AP NEWS

James Lileks: Zero-star reviews deserve zero stars

September 16, 2018

The lawn sprinkler had a lifetime guarantee. Yours, or its, that’s the question.

If it ceases to work, it’s dead, and its lifetime is over. When you think about it, nothing with a “lifetime guarantee” mentions your lifetime, or new parents would send in warranty cards with their infant’s name as the owner. “We’re going to get 80 years out of this sprinkler! It’ll be an heirloom.”

Of course, it died after five years. Last Tuesday, to be exact, at 6:49 p.m. My wife found me standing by the sprinkler, typing into my phone, and asked what I was doing.

“Googling ‘lifetime sprinkler won’t oscillate,’ ” I said, It was possibly the first time in my life that those words have been strung together. By anyone.

“Oscillate?”

“Go back and forth. See? It keeps getting stuck. It goes one way, then the other, then stops. It is non-oscillating. It will oscillate no more forever. But it has a lifetime guarantee, so I’m looking online to see if there’s something I can do.”

“I never liked that sprinkler,” she said, and I was surprised: She had an opinion about the sprinkler? And she kept it bottled up for the last half a decade?

“It’s top of the line,” I said.

“It’s junk,” she said. “It’s plastic.”

“It’s lightweight. And it has a timer, so it automatically shuts off.” Which, to wives, sounds like: “I’m so lazy I can’t be bothered to turn off the faucet.”

Still, she was convinced it was junk. Get something heavy, she said. Something metal. Something simple.

“OK, OK. But first let me look like I’m doing something by staring at websites.” Sure enough, the top-of-the-line sprinkler was prominently featured on a variety of sites devoted to people venting their fury at shoddy products.

One line kept turning up: “If I could give it zero stars, I would.”

You see this a lot online. An Amazon review of a book: “ ‘War and Peace’ is supposed to be a classic but if you ask me it should have had the first part about war and the second part about peace but it’s all jumbled up. Confusing! If I could give it zero stars I would.”

A TripAdvisor review of a motel: “First of all the manager charged our credit card for more than the rate on the reservation, and when we complained, he pulled a knife on us. This should have been our first clue, but we were tired so we took the room. Ugh! There was mold in the bathroom and a body in the tub. Bedbugs. The sheets were actually paper towels taped together. Would give zero stars if I could.”

A Yelp review of a restaurant: “Our reservation was for eight people at 7 p.m. When we got there, we were informed that they had us down for seven people at 8 p.m. and offered to seat seven and a half people at 7:30. Waitress was rude, constantly not laughing at my jokes. Nachos were too spicy!!! The ice was that crushed kind that melts right away. If I could give zero stars I would.”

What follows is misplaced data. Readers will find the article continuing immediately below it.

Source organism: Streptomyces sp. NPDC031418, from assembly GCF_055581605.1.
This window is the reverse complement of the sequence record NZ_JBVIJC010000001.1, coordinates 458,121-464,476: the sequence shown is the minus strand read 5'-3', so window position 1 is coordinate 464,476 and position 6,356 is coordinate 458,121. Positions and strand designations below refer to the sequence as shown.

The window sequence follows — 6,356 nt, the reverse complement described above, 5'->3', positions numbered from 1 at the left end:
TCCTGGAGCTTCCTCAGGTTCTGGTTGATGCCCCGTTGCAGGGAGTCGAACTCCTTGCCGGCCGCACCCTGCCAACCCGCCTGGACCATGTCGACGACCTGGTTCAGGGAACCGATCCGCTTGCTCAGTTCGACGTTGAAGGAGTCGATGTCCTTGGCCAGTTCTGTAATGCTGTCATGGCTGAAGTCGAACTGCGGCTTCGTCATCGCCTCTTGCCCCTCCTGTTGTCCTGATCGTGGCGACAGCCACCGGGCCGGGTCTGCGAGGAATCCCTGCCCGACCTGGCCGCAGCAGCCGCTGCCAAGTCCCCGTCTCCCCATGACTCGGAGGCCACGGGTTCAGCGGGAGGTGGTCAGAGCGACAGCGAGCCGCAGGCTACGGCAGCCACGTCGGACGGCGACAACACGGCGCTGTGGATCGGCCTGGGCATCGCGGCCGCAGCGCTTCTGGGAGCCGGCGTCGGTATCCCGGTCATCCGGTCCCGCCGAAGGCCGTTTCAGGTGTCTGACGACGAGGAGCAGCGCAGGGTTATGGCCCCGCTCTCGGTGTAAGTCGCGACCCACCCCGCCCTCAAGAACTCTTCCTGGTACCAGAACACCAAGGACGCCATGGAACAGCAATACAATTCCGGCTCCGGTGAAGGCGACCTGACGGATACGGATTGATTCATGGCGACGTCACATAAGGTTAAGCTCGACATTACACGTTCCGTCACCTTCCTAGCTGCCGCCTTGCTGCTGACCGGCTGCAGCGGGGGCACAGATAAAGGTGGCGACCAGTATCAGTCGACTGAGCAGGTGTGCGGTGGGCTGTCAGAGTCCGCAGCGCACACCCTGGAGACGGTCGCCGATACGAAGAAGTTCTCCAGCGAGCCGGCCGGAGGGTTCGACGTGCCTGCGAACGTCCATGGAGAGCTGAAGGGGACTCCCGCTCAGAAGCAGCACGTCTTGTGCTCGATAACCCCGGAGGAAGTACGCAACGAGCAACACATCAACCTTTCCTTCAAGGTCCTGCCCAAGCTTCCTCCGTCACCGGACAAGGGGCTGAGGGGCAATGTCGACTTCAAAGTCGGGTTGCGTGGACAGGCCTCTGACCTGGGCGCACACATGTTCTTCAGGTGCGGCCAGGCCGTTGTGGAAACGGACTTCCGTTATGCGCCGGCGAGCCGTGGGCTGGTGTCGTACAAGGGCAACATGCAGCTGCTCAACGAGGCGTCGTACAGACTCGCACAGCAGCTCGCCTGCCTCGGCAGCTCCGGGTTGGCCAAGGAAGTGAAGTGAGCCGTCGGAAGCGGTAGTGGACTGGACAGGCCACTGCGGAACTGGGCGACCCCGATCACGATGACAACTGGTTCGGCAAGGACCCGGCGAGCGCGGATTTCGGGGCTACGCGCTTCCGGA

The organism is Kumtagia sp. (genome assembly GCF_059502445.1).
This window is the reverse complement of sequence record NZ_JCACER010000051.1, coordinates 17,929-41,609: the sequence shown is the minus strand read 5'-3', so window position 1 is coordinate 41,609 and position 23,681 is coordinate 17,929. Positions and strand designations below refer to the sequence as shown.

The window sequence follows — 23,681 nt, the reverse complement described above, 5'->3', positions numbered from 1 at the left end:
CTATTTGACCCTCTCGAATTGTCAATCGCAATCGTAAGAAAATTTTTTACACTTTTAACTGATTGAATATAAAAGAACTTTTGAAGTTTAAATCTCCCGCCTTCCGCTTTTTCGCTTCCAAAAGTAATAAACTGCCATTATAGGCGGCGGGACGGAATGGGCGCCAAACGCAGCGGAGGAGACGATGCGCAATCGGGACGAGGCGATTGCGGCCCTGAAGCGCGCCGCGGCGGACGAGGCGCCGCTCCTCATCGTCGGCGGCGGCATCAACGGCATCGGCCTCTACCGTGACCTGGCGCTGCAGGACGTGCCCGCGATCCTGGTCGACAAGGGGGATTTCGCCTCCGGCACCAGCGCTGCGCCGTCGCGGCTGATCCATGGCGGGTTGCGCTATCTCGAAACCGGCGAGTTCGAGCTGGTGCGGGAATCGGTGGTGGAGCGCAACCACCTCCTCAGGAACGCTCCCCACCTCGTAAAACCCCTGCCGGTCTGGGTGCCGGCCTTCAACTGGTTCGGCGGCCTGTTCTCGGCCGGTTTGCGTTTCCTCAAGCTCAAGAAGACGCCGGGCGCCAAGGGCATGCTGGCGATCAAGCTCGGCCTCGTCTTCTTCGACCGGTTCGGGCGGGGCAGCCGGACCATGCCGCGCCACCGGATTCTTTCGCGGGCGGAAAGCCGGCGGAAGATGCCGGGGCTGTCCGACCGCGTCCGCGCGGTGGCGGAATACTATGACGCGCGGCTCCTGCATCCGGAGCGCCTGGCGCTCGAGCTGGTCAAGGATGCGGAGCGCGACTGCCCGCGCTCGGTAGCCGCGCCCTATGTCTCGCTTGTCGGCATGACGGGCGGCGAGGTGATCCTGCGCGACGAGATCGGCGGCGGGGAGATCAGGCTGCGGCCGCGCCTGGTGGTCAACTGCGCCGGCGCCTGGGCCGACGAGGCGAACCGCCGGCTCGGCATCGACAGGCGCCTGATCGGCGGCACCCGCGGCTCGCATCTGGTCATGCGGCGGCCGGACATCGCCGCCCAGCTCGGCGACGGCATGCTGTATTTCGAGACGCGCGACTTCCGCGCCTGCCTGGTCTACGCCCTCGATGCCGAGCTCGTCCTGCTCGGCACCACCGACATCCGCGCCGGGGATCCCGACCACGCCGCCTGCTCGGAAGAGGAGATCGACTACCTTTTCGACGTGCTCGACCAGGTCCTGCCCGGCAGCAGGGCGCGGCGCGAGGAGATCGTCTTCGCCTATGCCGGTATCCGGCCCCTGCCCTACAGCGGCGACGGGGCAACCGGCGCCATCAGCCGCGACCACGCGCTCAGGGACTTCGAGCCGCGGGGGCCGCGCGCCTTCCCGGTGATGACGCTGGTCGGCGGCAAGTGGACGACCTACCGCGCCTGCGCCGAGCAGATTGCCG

And an IMDB movie review: “Worst movie ever. Cardboard characters. The hero just walks around in a white coat talking to people. The portrayal of the Nazis is ridiculous — they did not speak English. The dialogue all sounds familiar. Would give zero stars if I could, but there’s a nice vintage airplane at the end, if that’s your thing. If not, avoid ‘Casablanca.’ ”

It is obvious that there’s a great demand for the ability to leave a zero star rating. Many people would do it if they could, but they can’t. They are forced by the ratings system to give one star, which requires them to make an endorsement they obviously would prefer not to.

When you think about it, though, one star can be even more withering than zero. It’s like tipping: Leave nothing and the waiters think you forgot, but leave a small tip and they get the message that you weren’t happy.

Or, perhaps we should adopt a universal ratings system: one to a thousand. If you give someone one out of a thousand, the point’s clear. If you still wanted to give zero stars, you’d look petty.

No, that wouldn’t work. “Should we see this movie? It has an average rating of 647 stars.” People would read it as 6.4. So perhaps we should go to a binary verdict: thumbs up, thumbs down. Those ratings are the most reliable, really. There are only two outcomes: All things considered, it’s not worth it. Or: When you study the totality of the product and its shortcomings, it’s still recommended.

But what if you can’t decide? Then perhaps you shouldn’t leave a review. I was tempted to leave a two-star review for the sprinkler on the complaint page, because it had worked for a few years, and that ought to count for something.

Instead, I just put my phone away and went to the store for a new sprinkler. They had one left. I was tempted to call up reviews, but considered: It’s heavy. It’s metal. It’s simple.

Ten stars, wife would say, and that’s the review that matters most.

james.lileks@startribune.com

612-673-7858 • Twitter: @Lileks

facebook.com/james.lileks

AP RADIO
Update hourly